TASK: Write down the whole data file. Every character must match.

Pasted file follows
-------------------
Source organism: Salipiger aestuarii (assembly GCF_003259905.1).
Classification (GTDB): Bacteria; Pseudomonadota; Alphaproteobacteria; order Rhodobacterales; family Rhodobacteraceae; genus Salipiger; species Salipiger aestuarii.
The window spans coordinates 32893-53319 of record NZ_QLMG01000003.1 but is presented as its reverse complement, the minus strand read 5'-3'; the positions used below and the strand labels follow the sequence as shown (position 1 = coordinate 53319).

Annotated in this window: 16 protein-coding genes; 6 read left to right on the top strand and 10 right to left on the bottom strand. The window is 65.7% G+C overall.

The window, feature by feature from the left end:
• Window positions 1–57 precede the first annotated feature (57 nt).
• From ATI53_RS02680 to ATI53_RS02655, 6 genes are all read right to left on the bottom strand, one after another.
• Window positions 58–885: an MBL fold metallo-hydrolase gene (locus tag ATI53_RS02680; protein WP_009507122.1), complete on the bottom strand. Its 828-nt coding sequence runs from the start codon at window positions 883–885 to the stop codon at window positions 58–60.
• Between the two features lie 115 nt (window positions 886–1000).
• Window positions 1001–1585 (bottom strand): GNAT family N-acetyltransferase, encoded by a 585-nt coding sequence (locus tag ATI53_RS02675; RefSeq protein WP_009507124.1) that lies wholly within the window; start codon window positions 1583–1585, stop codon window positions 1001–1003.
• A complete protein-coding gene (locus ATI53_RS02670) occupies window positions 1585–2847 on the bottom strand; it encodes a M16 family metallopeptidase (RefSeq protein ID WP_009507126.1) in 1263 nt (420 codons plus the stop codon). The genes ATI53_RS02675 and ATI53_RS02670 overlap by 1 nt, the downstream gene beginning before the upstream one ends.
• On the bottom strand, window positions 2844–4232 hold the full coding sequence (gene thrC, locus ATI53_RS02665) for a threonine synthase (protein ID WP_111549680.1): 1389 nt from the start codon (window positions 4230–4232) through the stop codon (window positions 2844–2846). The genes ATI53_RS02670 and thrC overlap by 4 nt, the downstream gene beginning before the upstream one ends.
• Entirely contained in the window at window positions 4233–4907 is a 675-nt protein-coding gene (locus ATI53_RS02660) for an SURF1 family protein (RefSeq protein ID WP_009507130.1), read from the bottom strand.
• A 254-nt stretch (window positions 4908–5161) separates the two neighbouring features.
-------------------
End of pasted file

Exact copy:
Source organism: Salipiger aestuarii (assembly GCF_003259905.1).
Classification (GTDB): Bacteria; Pseudomonadota; Alphaproteobacteria; order Rhodobacterales; family Rhodobacteraceae; genus Salipiger; species Salipiger aestuarii.
The window spans coordinates 32893-53319 of record NZ_QLMG01000003.1 but is presented as its reverse complement, the minus strand read 5'-3'; the positions used below and the strand labels follow the sequence as shown (position 1 = coordinate 53319).

Annotated in this window: 16 protein-coding genes; 6 read left to right on the top strand and 10 right to left on the bottom strand. The window is 65.7% G+C overall.

The window, feature by feature from the left end:
• Window positions 1–57 precede the first annotated feature (57 nt).
• From ATI53_RS02680 to ATI53_RS02655, 6 genes are all read right to left on the bottom strand, one after another.
• Window positions 58–885: an MBL fold metallo-hydrolase gene (locus tag ATI53_RS02680; protein WP_009507122.1), complete on the bottom strand. Its 828-nt coding sequence runs from the start codon at window positions 883–885 to the stop codon at window positions 58–60.
• Between the two features lie 115 nt (window positions 886–1000).
• Window positions 1001–1585 (bottom strand): GNAT family N-acetyltransferase, encoded by a 585-nt coding sequence (locus tag ATI53_RS02675; RefSeq protein WP_009507124.1) that lies wholly within the window; start codon window positions 1583–1585, stop codon window positions 1001–1003.
• A complete protein-coding gene (locus ATI53_RS02670) occupies window positions 1585–2847 on the bottom strand; it encodes a M16 family metallopeptidase (RefSeq protein ID WP_009507126.1) in 1263 nt (420 codons plus the stop codon). The genes ATI53_RS02675 and ATI53_RS02670 overlap by 1 nt, the downstream gene beginning before the upstream one ends.
• On the bottom strand, window positions 2844–4232 hold the full coding sequence (gene thrC, locus ATI53_RS02665) for a threonine synthase (protein ID WP_111549680.1): 1389 nt from the start codon (window positions 4230–4232) through the stop codon (window positions 2844–2846). The genes ATI53_RS02670 and thrC overlap by 4 nt, the downstream gene beginning before the upstream one ends.
• Entirely contained in the window at window positions 4233–4907 is a 675-nt protein-coding gene (locus ATI53_RS02660) for an SURF1 family protein (RefSeq protein ID WP_009507130.1), read from the bottom strand.
• A 254-nt stretch (window positions 4908–5161) separates the two neighbouring features.